In this diagram, we have a 2 legged Server 2008 box with 2 NICs (in my case this is a VM with 2 vNICs attached). The NIC config is as follows:
IP Address: 10.10.10.105 (Internal Network)
Gateway: 10.10.10.70 (Internal Interface of ISA server)
IP Address: 10.10.11.1 (Private Network)
IP Address: 10.10.5.1 (Other Private Network)
So now we need to make our Server 2008 box (VM) function as a router and make sure we’re not doing anything else except "LAN Routing". For a step by step on how to do this, please follow this article:
The preceding article does a good job on telling you how to install the feature. However, it doesn’t really tell you how to configure anything else like IP’s, gateways, static routes, etc. Note the conspicous absence of that information . Once you’re done with that article, reboot the server.
Here’s what one needs to do to get a client on 10.10.11.x (not the server 2008 router) to have access to the internet:
1. Make sure the client’s IP configuration is pointed to the Server 2008 router for it’s Default Gateway:
2. Ping the DG from the client. If this works, proceed to step 3….if it doesn’t, then call a buddy to help you out
3. From a client on the 10.10.10.x network, let’s add a static route from your client (remember, client on the 10.10.10.x network) to the Server 2008 router by typing the following:
route add 10.10.11.0 MASK 255.255.255.0 10.10.10.105 -p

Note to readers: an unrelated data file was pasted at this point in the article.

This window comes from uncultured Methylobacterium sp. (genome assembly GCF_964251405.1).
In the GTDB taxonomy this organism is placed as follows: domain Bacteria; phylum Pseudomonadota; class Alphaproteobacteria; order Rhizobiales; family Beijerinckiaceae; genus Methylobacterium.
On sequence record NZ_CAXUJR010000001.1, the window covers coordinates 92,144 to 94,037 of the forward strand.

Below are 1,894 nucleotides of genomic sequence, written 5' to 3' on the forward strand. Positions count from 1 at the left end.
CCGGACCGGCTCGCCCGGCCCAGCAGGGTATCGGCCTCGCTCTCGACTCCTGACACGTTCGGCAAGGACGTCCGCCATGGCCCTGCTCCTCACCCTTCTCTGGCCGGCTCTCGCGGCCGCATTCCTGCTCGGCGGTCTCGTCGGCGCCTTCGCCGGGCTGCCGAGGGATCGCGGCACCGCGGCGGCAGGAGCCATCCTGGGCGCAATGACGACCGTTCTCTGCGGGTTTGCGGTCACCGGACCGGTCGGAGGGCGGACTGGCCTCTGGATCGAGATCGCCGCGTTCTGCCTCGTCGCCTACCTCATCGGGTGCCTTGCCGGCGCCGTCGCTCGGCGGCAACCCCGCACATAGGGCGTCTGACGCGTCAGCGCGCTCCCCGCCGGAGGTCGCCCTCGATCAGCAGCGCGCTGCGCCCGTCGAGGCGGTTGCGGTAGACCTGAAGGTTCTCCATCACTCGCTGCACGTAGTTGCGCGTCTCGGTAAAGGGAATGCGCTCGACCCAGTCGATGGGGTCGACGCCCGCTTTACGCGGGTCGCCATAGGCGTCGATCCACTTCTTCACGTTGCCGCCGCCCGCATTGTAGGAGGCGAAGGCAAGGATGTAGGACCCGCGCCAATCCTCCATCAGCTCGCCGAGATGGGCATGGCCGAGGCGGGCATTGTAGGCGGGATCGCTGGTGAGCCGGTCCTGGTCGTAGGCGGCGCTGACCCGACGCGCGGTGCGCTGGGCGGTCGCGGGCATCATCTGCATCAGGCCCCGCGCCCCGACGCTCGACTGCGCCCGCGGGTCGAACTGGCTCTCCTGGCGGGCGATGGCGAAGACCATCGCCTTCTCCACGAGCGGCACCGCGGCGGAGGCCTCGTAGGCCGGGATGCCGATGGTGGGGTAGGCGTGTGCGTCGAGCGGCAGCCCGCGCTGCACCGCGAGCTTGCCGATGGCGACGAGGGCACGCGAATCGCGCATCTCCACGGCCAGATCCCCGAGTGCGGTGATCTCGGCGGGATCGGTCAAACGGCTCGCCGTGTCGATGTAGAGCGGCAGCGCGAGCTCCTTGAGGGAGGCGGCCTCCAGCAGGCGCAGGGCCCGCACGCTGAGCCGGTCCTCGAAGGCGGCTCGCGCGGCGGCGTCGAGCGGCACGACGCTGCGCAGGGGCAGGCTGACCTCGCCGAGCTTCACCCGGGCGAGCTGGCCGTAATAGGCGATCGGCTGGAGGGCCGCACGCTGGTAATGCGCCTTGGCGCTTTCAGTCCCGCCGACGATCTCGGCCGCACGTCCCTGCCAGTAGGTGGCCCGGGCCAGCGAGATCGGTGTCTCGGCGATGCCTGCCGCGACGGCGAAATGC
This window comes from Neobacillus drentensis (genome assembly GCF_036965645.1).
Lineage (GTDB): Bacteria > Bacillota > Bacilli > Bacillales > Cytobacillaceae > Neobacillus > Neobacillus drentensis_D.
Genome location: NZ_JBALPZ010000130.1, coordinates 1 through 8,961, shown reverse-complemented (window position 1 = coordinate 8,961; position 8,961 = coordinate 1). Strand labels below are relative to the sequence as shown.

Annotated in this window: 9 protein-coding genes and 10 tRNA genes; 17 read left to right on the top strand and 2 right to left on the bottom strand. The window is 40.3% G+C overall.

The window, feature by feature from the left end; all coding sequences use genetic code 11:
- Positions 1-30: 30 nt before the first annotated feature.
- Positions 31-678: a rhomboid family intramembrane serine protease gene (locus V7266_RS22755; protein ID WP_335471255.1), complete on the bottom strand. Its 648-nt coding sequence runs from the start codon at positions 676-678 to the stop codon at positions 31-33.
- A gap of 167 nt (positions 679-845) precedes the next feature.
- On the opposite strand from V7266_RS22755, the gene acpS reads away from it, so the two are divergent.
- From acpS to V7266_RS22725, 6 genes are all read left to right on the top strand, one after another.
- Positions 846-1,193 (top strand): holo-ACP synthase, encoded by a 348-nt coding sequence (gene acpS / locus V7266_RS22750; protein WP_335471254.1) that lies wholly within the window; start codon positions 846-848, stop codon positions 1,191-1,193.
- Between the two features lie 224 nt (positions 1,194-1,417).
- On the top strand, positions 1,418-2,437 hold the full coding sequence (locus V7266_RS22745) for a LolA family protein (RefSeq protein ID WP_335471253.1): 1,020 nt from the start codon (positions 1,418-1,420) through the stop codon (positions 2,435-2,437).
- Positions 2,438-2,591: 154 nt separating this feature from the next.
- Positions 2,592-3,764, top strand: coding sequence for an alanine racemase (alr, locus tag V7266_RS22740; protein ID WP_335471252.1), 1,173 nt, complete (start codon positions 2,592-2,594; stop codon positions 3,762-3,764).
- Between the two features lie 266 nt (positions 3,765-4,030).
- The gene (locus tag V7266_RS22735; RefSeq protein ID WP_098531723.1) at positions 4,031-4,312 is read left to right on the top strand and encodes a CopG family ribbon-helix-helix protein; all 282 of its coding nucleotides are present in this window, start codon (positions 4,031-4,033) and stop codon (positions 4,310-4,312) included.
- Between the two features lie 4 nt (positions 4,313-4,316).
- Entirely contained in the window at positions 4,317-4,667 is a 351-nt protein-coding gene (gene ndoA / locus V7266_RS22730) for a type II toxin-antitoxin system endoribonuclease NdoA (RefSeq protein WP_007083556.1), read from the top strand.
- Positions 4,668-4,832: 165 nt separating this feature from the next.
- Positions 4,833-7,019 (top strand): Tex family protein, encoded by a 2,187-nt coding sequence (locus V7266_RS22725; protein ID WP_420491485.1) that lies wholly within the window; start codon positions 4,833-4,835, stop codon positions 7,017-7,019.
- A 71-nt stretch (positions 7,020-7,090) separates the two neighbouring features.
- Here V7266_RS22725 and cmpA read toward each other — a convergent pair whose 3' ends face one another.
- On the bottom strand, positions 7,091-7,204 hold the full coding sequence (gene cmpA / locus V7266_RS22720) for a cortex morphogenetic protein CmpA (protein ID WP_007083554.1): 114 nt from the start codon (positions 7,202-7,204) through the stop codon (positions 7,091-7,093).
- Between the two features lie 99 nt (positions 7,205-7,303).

Once completed you should be able to get to the client on the other network (for example) 10.10.11.13 through the Server 2008 router. A tracert should reveal:
Tracing route to 2008X64TEMPLATE [10.10.11.13]
over a maximum of 30 hops:
1 <1 ms <1 ms <1 ms 2008member05.test.com [10.10.10.105]
2 3 ms <1 ms <1 ms 2008X64TEMPLATE [10.10.11.13]
Once that’s working, you can remove the persistent route by typing:
route delete 10.10.11.0
4. Now we need to turn our attention to the ISA Server and it’s internal network. On the internal network here, the 10.10.10.x network is considered internal and anyone on the internal network can get to anyone on the internal network. The first thing we need to do is add a persistent route to the ISA Server so it knows where to route the packets destined for the 10.10.11.x network. We use the same command as above…be sure to make it persistent (-p):
4a.) route add 10.10.11.0 MASK 255.255.255.0 10.10.10.105 -p
5. Once that’s completed, apply the change to ISA then open a command prompt:
5a.) Type: route print and you should see a bunch of entries along with the following:
5b.) Persistent Routes:
Network Address Netmask Gateway Address Metric
10.10.11.0 255.255.255.0 10.10.10.105 1
5c.) Now run a ping from the ISA Server to the client on your 10.10.11.x network (I have an XP client at 10.10.11.13) and you should get a response.
5d.) Now run a ping from your 10.10.11.13 client to the internal interface of the ISA Server (10.10.10.70 in this case)
5e.) Now run a ping from your 10.10.11.13 client to www.apple.com or 126.96.36.199 or some other internet device that will respond to a ping.
5f.) Now, open a web browser from your 10.10.11.13 client and see if you can get out.
6. Assuming all of your pings have worked, you should now have full internet access from a private network using Server 2008 as a simple router.
7. If you want to add a 3rd NIC to the Server 2008 router, just repeat all the steps substituting for the configuration changes and you should be good to go.
I hope this has helped!